2. Send a text
How easy we have it today. Even if you are stabbing every letter as you type it on your keyboard – send a text. Send a text to your wife while you’re at work – a simple, “I love you,” might change the course of your relationship that day. Send a text to the friend you’ve distanced yourself from just to let them know that you are thinking about them. We have it so EASY today and yet we rarely use the technology we’ve been given to really be intentional in pursuing one another. Instead of strengthening our relationships, it distracts us from them.
Use your phone for good. Send a text. It will take less of your time than opening Facebook will.
3. Control your thoughts
While this tactic allows for much distance, it also generates great healing.
It would seem as though the old saying, “If you don’t have something nice to say, don’t say it at all,” has not only failed to keep us from saying mean things, but it has also justified our angry and frustrated thoughts that are often on replay in our minds about the difficult people we are in relationships with.
But Scripture tells us to not only control our tongues, but also our thoughts.
“But what comes out of the mouth proceeds from the heart, and this defiles a person. For out of the heart come evil thoughts, murder, adultery, sexual immorality, theft, false witness, slander.” Matthew 15:8-19
The scripture above tells us that the things that come from our mouths are determined by what we store in our hearts. And we know, that what we store in our hearts is directly related to what we feed our minds and how we control our thoughts.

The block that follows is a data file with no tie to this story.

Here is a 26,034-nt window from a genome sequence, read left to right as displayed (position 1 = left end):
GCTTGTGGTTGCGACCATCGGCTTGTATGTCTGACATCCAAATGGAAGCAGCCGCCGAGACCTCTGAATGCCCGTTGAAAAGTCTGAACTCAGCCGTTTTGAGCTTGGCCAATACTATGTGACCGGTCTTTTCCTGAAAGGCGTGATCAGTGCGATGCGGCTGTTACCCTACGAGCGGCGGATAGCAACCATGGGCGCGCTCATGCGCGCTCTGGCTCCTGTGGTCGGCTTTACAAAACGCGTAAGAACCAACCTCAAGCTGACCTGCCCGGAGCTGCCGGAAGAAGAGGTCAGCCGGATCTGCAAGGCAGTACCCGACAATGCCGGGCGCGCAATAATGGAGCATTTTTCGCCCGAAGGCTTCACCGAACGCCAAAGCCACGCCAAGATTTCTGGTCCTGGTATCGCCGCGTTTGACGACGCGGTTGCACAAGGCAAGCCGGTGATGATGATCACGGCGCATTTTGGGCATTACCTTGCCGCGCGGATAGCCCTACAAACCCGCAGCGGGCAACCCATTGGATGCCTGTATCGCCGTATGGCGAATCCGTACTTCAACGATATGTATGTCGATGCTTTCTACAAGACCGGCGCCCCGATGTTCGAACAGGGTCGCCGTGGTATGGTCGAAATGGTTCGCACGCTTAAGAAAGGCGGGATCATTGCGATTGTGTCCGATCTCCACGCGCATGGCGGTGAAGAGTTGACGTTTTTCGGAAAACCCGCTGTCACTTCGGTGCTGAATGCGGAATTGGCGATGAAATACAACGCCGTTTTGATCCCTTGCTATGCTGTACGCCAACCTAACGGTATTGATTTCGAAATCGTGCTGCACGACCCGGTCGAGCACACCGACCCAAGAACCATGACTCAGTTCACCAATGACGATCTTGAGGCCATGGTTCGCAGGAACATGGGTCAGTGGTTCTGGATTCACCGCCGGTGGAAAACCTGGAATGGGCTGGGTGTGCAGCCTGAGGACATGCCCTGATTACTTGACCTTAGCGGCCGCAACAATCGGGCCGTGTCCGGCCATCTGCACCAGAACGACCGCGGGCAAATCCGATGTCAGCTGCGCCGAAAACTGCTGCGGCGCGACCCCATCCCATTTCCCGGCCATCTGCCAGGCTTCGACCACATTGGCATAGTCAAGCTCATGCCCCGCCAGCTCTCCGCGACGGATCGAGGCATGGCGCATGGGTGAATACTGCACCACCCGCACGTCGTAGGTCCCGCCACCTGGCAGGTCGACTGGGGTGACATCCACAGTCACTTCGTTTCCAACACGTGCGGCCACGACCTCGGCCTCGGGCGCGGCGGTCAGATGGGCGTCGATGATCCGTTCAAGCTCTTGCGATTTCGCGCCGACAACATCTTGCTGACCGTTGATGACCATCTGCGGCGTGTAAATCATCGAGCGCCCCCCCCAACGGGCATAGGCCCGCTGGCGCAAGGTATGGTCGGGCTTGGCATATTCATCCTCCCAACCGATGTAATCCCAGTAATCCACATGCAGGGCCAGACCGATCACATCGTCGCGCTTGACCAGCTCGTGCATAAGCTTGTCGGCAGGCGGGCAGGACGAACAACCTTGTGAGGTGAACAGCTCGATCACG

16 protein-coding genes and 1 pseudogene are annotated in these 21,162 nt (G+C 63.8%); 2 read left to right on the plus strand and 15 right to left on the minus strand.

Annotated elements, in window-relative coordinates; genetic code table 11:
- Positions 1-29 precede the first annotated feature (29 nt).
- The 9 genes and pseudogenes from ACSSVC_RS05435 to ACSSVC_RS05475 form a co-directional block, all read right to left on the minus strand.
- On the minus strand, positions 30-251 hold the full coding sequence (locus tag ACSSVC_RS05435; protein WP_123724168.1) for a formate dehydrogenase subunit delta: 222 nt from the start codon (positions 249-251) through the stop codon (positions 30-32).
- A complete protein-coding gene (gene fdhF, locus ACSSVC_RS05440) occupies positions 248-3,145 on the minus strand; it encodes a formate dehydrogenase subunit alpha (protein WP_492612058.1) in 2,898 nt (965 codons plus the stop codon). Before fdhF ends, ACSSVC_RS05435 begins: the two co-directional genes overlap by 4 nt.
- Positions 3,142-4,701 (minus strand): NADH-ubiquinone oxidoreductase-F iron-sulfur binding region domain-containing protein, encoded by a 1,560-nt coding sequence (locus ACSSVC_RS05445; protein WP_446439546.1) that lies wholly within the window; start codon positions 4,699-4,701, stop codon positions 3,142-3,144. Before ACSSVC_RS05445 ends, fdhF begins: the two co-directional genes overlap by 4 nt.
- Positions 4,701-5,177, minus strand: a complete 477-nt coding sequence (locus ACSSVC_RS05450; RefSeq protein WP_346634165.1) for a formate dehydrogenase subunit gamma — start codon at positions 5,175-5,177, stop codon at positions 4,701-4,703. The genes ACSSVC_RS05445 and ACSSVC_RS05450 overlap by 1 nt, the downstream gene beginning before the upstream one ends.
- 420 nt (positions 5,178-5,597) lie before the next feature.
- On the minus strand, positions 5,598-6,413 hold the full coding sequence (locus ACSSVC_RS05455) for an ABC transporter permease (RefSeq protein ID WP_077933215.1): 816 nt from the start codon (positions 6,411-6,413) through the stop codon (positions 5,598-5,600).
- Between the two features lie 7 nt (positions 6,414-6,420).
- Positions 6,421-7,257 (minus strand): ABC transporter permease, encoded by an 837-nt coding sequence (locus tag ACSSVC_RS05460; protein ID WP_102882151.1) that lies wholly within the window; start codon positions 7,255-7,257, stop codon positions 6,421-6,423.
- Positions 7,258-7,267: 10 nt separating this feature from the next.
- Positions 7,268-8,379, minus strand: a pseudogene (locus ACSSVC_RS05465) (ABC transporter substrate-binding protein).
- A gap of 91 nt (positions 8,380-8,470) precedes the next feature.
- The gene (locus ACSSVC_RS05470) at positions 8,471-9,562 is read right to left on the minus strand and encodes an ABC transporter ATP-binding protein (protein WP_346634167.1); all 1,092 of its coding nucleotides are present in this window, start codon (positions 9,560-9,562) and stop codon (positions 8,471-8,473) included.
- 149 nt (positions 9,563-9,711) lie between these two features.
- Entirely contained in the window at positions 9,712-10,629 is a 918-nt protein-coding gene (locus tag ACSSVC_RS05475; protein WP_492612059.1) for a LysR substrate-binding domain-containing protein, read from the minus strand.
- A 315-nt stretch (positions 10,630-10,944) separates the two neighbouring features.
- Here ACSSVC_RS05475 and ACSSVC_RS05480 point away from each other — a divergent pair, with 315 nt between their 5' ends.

When we stop letting our minds and our thoughts go on unseen rampages towards the difficult people in our lives, our hearts will begin to soften towards them as well.
4. Create a memorable moment
We often times love to create memories with the ones we love, but what if we took the time to have just one memorable moment with the difficult people in our lives?
What if we bought the a gift that was so personal and so special that they’d never forget it? Or what if we reached out to invite them to coffee or a quick lunch?
These small gestures might just be the memorable moments that these people need to see for their hearts to be softened.
Recommended Article: The One Thing Guaranteed To End All Marriages
5. Give grace
And lastly, but possibly the most important thing we can do to pursue difficult people is to give them grace.
When pursuing difficult people we must first remember that we once were and are still to some degree difficult when it comes to our relationship with God. And yet, He never stops pursuing us.
As we can see, there are a number of way to pursue the difficult people in our lives – especially those whom we have been placed in somewhat of a permanent relationship with.
[Side note: If you need to change your playmates and playground (your friends and the places you hang out) in order to follow Jesus, to DO SO – as soon as you can! We ought not to prioritize our relationships with people who tempt us to sin over our relationship with Jesus.]
But in light of these steps, we ought not to pursue others with the expectation that they will change.
I’ve been learning the hard way that how we love others and pursue them will not fix them. And if that is our motive, we aren’t really loving or pursuing them – we’re trying to control them.
When we truly love and pursue others we do so in obedience to God. We do so because of our love for God and His love for us and His love for the difficult people in our lives.
And they may change, but they may not. Our obedience isn’t determined by the outcome. We aren’t obedient in order to gain success, love, or relationships. We are obedient, because in Christ, we already have all of those things.